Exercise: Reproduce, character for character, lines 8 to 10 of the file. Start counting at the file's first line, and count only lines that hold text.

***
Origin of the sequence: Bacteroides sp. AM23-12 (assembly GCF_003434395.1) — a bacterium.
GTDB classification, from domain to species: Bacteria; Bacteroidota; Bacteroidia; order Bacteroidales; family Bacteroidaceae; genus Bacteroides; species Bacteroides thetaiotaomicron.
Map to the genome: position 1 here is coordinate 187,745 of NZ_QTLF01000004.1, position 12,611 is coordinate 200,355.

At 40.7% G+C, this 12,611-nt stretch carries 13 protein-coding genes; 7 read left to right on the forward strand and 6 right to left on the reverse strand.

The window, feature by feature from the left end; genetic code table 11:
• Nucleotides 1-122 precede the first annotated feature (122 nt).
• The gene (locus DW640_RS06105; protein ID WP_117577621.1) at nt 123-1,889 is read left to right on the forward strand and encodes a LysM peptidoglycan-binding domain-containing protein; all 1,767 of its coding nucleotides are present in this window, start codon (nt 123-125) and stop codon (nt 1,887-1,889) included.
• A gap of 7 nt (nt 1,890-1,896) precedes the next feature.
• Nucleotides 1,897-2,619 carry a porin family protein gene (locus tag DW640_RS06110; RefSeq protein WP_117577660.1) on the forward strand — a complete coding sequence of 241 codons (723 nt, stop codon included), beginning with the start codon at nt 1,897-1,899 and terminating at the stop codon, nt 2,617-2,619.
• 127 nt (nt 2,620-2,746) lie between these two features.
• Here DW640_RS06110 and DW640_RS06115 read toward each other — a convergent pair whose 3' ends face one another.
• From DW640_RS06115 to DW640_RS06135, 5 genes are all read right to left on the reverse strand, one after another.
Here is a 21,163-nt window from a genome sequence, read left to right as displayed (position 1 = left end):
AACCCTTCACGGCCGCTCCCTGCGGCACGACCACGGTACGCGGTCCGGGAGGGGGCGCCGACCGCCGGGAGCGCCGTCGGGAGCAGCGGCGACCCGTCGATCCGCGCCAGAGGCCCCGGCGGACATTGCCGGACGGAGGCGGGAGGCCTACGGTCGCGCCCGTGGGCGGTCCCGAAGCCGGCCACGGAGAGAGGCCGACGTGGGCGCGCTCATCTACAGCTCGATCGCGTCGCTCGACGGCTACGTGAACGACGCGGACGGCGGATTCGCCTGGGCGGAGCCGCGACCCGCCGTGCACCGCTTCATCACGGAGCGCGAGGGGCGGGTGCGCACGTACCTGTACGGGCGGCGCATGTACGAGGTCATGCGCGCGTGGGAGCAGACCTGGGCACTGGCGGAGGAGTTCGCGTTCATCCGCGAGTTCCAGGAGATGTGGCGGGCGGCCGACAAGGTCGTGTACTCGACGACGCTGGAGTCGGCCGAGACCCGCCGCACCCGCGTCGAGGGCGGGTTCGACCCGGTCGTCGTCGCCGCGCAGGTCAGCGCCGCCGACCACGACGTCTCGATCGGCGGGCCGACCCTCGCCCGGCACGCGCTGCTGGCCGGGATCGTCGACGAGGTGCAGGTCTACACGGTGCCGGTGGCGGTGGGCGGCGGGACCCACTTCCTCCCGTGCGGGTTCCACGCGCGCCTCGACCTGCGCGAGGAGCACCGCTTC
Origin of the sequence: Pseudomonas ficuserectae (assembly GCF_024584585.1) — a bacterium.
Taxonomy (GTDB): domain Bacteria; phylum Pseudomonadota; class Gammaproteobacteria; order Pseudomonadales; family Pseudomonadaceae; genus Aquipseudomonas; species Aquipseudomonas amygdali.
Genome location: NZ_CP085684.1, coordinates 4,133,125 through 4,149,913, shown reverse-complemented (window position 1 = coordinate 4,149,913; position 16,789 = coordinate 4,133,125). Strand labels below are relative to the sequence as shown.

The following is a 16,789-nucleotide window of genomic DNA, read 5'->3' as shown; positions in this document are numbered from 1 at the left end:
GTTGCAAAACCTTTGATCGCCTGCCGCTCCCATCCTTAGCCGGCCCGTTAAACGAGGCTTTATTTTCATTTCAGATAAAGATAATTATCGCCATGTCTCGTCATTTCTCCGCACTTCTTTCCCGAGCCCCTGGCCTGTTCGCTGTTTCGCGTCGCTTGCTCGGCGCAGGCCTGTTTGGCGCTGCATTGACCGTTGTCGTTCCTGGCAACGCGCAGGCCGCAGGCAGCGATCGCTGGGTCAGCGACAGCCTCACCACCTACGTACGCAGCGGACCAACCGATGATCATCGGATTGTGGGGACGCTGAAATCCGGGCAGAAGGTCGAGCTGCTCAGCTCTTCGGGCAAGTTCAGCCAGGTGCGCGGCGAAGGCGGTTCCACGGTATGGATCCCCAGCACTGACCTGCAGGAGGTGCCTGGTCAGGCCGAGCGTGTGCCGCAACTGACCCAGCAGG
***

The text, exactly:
• A gap of 7 nt (nt 1,890-1,896) precedes the next feature.
• Nucleotides 1,897-2,619 carry a porin family protein gene (locus tag DW640_RS06110; RefSeq protein WP_117577660.1) on the forward strand — a complete coding sequence of 241 codons (723 nt, stop codon included), beginning with the start codon at nt 1,897-1,899 and terminating at the stop codon, nt 2,617-2,619.
• 127 nt (nt 2,620-2,746) lie between these two features.